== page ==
The envisaged split-up plan will streamline business operations and appease shareholders disgruntled by efforts to boost growth and corporate value, and Toshiba aims to complete the listing of the firms in the second half of fiscal 2023, according to local media reports.
Toshiba plans to create two spin-off firms focusing on infrastructure and devices. The remaining company will hold around 40 percent shares in chipmaker Kioxia Holdings Corp.
The behemoth with a history spanning over a century has a variety of businesses, from nuclear power and elevators to hard disk drives and semiconductors. Its sales in fiscal 2020 ending in March were over 3 trillion yen (26 billion U.S. dollars).
However, financial markets tend to evaluate the conglomerate at less than the sum of its combined businesses.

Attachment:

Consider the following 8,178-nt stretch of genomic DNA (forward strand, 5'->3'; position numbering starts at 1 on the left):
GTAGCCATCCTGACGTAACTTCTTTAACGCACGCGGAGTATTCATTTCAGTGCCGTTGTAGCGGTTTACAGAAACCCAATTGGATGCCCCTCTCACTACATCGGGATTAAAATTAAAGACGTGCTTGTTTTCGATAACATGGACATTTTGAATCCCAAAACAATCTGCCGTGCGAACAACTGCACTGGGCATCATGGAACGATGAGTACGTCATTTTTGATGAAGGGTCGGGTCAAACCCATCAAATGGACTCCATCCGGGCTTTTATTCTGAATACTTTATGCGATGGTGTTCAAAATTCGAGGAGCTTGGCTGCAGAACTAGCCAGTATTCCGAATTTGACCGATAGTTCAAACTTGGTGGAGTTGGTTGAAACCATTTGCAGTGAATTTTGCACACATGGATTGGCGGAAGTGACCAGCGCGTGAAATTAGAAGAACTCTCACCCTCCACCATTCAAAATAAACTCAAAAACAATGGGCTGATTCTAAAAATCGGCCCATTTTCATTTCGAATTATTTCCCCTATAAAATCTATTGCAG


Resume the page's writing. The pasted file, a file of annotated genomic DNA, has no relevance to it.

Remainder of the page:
Following the 2017 bankruptcy of its U.S. nuclear plant subsidiary Westinghouse Electric Co., foreign activist shareholders invested in Toshiba and gained influence.
Toshiba has undergone restructuring in recent years and shifted its main business from consumer electronics, which earned its status as a household name, to infrastructure and renewable energy.
The company sold its TV business and white goods segment to China's Hisense Group and China's Midea Group Co., respectively, while the PC unit, known for the Dynabook laptop, was sold to Sharp Corp.